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Analogical Reasoning for Understanding Solution Rates: Students' Conceptual Change and Chemical Explanations
ARTICLE

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Research in Science & Technological Education Volume 27, Number 3, ISSN 0263-5143

Abstract

The study aims to demonstrate evidence of (a) students' conceptual change on solution rates; (b) students' sub-microscopic explanations of dissolution; and (c) retention of the concepts of solution rates. The sample consists of 44 Grade 9 students (18 boys and 26 girls) drawn purposively from two different classes (22 each) in the city of Trabzon, Turkey. The current study incorporates multiple methods of data collection: items from a solution concept test, clinical interviews and examination of students' self-assessment tasks. The results reveal that there is a statistically significant difference between scores in pre-test and post-test and between pre-test and delayed test (p less than 0.05). This research indicates that the intervention has improved students' understanding of the conceptual relationship between solution rates and the sub-microscopic explanation of dissolution. It has also helped in overcoming students' alternative conceptions to some extent. However, alternative conceptions have not been eliminated completely. In the light of the results, this current study suggests that a simple model such as the four-step constructivist teaching (4E) is efficient. (Contains 6 tables and 1 figure.)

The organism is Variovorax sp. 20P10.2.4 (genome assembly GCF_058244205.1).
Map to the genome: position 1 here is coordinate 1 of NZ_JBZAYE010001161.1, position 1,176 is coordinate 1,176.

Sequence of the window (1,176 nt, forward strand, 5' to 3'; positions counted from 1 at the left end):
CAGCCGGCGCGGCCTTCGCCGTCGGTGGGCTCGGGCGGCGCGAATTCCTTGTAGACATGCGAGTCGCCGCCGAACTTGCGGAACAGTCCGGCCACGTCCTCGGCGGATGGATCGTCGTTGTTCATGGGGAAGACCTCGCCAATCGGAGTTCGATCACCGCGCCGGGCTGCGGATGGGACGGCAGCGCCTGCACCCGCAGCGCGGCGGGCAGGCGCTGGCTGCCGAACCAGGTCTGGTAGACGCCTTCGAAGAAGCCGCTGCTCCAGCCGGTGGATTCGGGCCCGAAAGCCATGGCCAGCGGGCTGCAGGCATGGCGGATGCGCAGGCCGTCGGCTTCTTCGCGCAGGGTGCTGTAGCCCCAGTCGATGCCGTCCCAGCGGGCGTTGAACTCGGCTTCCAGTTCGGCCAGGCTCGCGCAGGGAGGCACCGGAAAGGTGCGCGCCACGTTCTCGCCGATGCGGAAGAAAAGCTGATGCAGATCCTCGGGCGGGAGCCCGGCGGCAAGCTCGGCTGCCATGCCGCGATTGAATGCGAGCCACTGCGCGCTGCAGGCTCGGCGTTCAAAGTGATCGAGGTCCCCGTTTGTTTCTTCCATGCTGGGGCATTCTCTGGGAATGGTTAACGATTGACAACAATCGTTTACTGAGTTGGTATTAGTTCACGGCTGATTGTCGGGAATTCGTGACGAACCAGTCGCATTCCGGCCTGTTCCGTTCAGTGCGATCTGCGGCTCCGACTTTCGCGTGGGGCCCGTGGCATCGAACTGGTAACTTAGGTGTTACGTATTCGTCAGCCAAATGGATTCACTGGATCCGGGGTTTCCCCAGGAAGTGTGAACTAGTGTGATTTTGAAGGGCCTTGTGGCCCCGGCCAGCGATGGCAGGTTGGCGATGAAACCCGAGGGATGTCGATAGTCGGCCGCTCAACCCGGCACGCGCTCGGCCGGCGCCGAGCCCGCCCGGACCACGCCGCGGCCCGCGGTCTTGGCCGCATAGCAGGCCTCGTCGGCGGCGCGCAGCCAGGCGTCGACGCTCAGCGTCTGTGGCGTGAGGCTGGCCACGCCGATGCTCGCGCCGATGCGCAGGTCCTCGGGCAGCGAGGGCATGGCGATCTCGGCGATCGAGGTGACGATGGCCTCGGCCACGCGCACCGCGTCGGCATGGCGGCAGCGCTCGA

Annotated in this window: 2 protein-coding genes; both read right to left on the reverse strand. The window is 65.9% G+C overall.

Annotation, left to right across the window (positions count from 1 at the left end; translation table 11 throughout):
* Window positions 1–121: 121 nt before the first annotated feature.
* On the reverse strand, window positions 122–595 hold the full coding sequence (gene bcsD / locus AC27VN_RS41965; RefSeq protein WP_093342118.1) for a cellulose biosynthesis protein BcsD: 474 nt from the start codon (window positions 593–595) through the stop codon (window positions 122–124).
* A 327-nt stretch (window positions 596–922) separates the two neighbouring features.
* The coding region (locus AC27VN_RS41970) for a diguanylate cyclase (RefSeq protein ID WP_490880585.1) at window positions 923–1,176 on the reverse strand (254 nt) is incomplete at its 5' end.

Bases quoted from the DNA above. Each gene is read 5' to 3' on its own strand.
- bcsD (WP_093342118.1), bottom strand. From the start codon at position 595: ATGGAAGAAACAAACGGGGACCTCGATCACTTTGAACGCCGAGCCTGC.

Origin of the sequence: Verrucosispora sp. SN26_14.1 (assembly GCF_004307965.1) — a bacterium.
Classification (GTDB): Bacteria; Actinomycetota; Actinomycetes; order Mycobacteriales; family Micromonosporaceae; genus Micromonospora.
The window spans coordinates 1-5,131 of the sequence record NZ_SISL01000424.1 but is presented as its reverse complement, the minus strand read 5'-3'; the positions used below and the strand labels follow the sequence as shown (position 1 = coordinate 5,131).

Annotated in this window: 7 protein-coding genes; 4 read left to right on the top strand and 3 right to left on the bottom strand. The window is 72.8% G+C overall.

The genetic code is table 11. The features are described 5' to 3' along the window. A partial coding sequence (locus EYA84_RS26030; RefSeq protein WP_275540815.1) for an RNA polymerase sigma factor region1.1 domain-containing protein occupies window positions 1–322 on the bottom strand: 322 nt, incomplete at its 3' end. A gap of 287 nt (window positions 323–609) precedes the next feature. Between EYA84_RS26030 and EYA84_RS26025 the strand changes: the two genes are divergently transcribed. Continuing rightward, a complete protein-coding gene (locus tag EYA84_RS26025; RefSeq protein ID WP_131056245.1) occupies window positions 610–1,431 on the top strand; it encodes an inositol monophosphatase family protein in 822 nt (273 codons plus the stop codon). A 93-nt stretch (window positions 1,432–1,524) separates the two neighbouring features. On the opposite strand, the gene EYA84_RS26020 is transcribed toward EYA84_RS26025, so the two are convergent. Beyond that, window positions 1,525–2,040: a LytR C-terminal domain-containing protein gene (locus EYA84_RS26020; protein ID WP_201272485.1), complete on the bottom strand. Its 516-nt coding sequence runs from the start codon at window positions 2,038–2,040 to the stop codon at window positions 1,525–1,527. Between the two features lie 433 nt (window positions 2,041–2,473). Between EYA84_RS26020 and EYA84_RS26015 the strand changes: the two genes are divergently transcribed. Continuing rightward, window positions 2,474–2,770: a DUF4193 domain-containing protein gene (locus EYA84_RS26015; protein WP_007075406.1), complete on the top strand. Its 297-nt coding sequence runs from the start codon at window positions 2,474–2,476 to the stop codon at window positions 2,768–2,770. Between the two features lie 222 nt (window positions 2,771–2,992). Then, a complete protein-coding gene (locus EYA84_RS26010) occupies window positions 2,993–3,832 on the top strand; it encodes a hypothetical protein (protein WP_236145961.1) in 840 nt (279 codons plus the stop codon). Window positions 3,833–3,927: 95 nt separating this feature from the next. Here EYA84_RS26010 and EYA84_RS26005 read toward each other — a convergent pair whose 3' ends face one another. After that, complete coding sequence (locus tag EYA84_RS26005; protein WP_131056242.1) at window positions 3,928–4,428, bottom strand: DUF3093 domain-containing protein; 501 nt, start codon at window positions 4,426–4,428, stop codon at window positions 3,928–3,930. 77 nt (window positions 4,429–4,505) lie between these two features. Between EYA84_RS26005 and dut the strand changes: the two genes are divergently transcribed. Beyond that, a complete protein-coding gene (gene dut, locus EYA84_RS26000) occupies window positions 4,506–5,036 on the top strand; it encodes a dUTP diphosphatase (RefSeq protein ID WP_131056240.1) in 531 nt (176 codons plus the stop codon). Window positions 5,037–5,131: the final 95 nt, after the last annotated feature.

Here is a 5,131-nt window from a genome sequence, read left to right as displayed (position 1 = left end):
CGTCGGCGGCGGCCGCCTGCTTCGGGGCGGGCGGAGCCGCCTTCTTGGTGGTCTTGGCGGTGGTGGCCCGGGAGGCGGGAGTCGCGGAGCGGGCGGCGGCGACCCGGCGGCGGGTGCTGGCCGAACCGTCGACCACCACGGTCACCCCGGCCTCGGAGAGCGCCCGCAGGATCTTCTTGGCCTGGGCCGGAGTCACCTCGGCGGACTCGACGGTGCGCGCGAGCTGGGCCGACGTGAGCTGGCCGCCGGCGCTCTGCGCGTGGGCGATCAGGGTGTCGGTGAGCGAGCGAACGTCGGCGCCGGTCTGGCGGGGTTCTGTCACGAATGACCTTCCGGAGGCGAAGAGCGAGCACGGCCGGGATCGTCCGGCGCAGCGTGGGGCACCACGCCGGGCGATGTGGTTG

Citation

Calik, M., Ayas, A. & Ebenezer, J.V. (2009). Analogical Reasoning for Understanding Solution Rates: Students' Conceptual Change and Chemical Explanations. Research in Science & Technological Education, 27(3), 283-308. Retrieved July 13, 2020 from .

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